Sleeping Beauty meets Jack the Giant-Killer in this retelling.
Lady Briar and Princess Rose are twins—but neither one knows this. When they were born—Rose with a flawless face and Briar with a protruding brow and drooping eyelid—the horrified king declared he could not raise such an ugly child as his heir. Briar, raised as the orphan of a minor noble, grows up best friends with Rose, though most other children and adults at court treat her with cruelty for her ugliness. Neither girl knows of the fairies who attended their christening and gave them a smattering of blessings, nor do they know of the wicked fairy who laid a curse that will take effect on their 16th birthday. As the girls grow, they become friends with Jack, a devastatingly poor villager. Together they form a secret society: the Giant Killers! The Giant Killers know that when they’re big enough, they’ll defeat the wicked giant who is always stealing their tiny kingdom’s food and treasure, leaving the kingdom poor and the villagers starving. The two intertwined fairy tales, with white characters in a Christian, medieval Europe–esque setting, proceed as expected, complicated only by the presence of Briar. Both plotting and writing feel underdone, with arbitrary plot elements and character swings driving events.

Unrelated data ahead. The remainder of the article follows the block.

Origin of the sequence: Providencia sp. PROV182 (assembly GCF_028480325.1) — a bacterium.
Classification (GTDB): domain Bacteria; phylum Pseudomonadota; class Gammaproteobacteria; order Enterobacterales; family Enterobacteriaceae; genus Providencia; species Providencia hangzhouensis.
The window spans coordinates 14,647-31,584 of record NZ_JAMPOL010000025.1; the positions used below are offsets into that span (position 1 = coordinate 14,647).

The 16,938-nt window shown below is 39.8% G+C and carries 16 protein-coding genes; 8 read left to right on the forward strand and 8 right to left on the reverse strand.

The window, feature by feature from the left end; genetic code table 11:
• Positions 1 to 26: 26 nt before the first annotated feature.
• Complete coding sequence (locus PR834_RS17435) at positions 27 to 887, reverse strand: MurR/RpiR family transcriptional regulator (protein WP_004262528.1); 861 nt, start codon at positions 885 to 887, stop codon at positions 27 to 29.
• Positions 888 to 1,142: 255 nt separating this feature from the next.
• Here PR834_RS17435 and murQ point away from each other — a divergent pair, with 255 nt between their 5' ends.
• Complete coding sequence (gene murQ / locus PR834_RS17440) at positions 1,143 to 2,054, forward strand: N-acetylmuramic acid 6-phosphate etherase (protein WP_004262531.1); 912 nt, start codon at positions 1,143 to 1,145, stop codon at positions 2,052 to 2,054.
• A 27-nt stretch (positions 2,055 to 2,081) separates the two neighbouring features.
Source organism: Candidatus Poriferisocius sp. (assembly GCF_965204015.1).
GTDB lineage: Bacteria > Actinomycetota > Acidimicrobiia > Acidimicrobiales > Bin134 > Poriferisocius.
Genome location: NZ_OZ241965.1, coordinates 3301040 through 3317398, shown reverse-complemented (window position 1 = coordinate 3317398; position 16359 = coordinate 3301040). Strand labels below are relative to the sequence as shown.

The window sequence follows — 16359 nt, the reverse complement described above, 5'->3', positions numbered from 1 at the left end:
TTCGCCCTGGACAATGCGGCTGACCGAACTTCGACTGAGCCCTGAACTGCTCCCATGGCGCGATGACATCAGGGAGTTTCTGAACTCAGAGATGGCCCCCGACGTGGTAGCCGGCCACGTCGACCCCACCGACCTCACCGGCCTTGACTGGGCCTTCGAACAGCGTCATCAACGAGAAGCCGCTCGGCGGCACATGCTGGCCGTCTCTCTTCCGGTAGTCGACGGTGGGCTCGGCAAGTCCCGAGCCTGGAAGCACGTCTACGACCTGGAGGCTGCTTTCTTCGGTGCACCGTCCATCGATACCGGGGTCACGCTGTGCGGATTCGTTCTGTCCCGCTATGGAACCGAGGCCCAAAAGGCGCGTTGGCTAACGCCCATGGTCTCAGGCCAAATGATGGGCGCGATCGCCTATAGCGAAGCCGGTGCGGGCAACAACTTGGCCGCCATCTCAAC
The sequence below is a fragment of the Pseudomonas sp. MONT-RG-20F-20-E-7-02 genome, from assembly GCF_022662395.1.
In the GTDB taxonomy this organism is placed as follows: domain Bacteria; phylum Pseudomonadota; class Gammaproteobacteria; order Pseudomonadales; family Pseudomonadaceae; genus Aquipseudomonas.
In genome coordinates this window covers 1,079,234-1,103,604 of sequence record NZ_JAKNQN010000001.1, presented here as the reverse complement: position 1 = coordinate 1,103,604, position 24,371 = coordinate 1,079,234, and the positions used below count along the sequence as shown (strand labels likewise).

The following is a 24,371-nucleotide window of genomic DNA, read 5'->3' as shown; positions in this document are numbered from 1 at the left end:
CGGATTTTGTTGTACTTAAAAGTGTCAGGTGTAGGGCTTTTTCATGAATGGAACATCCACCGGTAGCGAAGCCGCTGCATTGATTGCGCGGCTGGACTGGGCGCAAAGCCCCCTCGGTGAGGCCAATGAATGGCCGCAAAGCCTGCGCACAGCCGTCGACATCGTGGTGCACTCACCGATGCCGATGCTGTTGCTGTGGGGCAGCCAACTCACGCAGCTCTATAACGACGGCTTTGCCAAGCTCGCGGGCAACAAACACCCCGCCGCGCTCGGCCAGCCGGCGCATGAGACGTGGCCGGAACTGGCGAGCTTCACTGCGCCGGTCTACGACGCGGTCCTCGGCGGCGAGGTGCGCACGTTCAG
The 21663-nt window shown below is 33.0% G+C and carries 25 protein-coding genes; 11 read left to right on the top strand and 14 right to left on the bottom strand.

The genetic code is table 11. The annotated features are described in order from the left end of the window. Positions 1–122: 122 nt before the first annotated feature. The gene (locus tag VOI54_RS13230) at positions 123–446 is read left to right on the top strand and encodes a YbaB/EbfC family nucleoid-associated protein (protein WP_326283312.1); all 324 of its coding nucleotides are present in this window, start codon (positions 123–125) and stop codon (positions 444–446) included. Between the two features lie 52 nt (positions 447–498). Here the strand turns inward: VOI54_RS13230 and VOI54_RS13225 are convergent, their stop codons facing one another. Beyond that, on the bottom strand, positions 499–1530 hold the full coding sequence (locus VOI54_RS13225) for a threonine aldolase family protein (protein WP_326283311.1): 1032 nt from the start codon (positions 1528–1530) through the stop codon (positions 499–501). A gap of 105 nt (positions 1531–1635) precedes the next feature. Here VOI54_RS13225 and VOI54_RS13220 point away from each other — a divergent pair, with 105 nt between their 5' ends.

Though a pleasant tale of friendship, the melding of the two well-known stories enriches neither. (Fantasy. 9-11)